The efficacy of an introductory health/wellness course in positively changing wellness behaviors.

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Murray, Steven
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Middle Tennessee State University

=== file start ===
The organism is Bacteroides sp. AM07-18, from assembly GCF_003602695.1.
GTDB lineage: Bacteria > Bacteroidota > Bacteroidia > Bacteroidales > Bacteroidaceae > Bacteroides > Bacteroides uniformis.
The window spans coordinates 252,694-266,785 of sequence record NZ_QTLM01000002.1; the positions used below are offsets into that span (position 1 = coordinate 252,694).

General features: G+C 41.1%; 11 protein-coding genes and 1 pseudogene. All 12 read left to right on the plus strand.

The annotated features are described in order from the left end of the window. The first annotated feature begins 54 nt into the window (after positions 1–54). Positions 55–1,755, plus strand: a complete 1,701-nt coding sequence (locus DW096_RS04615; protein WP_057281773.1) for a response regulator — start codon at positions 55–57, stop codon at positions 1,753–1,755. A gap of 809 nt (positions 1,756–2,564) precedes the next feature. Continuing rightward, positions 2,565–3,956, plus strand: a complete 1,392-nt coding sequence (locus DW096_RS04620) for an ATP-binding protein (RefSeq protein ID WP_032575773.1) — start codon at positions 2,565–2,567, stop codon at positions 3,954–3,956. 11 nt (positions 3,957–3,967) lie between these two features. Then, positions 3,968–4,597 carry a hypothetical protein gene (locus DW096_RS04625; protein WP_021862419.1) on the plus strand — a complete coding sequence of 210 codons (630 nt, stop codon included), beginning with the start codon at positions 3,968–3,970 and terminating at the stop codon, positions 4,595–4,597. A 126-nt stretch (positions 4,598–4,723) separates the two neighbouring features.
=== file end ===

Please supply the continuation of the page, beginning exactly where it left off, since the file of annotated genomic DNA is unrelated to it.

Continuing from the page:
Courses that emphasize lifestyle changes to promote health and wellness are plentiful in higher education today. However, the effectiveness of these courses is unknown. Thus, the purpose of this study was to determine the efficacy of an introductory health/wellness course in producing positive changes in the wellness behaviors of the students enrolled. Subjects consisted of 860 undergraduate students enrolled in either a college health/wellness course (Treatment group, n = 803) or an English general studies course (Control group, n = 57). All subjects were pre- and posttested using {dollar}Testwell\sp\circler{dollar}: Wellness Inventory--College Edition during the first two weeks and last week of the semester, respectively. The testing instrument assessed six dimensions of wellness: physical, social, emotional, intellectual, occupational, and spiritual. A two-factor (group by time) ANOVA was used to determine statistical differences at the 0.05 level of probability between the pre- and posttest scores with respect to each dimension and the total wellness score. Statistical differences were noted in the physical ({dollar}p less than 0.0001{dollar}), social ({dollar}p less than 0.0001{dollar}), and spiritual ({dollar}p less than 0.02{dollar}) dimensions as well as the total wellness score ({dollar}p less than 0.0001{dollar}) for the treatment group and not the control group. Therefore, the course was deemed to be effective in inducing positive changes in the enrolled students' wellness behaviors.